"Oh," says the man, "I can’t explain it, I can’t explain it. He didn’t speak bitterly. He didn’t use a curse or an oath. I can’t explain it, but he was sweet, and gracious, and trusting, and says it’s in the hands of God, and the Lord knows best. I can’t explain it." Then the man replies, "That’s what I’m telling you about. That’s what I’m talking about. That’s what God is able to do for a man."
It is not that we who are Christians – and I’m thinking now of the Plymouth Pilgrims and all of us since – it is not that we who are Christians are delivered thereby from the trial, and the trouble, and the disease, and the age, and the suffering, and the sorrow, and the death, it comes to us as it comes to everybody else. I am just saying that the Pilgrims and the Christian disciples of Jesus, who’ve followed in His steps ever since, have found a secret: God is able. And out and through and beyond and over and above all of the trials that they experienced, and all of the troubles that overwhelmed them like a flood, there did they find all sufficient grace; they were a new people, they were given to a new hope and a new departure. That’s the way we glorify God. I may be blue, and I may be sick, and I may be old, and I may be feeble, and I may be tired, and I may be oppressed, and I may be troubled, and I may have fallen into difficulties and tribulations; thanks be to God who delivereth us from them all, who makes us to triumph in every place in Jesus Christ. Those were the people who built the church, who built the nation, and who have bequeathed to us this glorious heritage, for which this morning in this feeble and humble way we are seeking to render thanksgiving unto God.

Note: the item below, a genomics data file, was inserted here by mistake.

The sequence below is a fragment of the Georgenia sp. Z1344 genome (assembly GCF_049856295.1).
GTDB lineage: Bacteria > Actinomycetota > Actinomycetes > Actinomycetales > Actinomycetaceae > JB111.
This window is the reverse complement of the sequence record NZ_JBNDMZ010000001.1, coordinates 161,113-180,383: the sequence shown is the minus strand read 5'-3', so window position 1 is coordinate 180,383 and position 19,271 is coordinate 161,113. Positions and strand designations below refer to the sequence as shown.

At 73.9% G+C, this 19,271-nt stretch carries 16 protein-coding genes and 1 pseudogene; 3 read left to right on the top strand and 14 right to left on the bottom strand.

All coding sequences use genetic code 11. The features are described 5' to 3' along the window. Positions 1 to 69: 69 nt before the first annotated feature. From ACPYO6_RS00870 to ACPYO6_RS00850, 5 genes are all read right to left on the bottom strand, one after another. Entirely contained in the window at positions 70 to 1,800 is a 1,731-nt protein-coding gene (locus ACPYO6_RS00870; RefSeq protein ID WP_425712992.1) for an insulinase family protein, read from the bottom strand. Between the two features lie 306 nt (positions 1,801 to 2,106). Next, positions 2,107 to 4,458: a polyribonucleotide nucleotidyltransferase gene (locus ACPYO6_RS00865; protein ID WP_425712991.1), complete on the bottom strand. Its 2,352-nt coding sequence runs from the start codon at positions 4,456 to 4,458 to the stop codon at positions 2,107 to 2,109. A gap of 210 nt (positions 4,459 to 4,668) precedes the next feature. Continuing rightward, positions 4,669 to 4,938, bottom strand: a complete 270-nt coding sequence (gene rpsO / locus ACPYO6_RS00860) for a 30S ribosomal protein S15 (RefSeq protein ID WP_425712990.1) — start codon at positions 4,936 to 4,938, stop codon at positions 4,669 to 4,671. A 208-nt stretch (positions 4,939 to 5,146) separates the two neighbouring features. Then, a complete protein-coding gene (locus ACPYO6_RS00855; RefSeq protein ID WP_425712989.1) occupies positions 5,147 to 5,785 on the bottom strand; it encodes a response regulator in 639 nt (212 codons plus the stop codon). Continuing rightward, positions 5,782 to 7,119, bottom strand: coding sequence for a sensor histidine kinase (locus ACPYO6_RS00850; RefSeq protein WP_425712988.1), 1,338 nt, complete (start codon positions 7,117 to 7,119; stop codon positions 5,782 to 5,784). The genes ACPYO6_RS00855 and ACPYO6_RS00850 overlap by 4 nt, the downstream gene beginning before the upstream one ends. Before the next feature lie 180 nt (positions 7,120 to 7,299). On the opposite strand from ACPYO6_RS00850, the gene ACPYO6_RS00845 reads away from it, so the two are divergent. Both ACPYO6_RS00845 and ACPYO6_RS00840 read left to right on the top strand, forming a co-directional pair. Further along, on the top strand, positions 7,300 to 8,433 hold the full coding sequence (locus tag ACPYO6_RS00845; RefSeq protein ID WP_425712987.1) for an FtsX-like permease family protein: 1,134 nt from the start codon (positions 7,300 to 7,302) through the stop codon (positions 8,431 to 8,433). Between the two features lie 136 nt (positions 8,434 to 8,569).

May the Lord grant to us we be worthy to follow in their train.
Now, we stand and sing our hymn. And while we sing it, in this balcony around, somebody you, give your heart to the Lord, come into the fellowship of the church. The stairwells at the back, the stairwells at the front, in this great host of people on this lower floor, into the aisle and down here to the front; a family you, to put your life with us in the church; or one somebody you, as God shall call, shall open the way, shall say the word, would you come? "Pastor, I give you my hand, I give my heart to God; I take Jesus as my Savior." Or, "We’re putting our lives in the fellowship of this precious and wonderful church." Would you come now? While we stand and while we sing.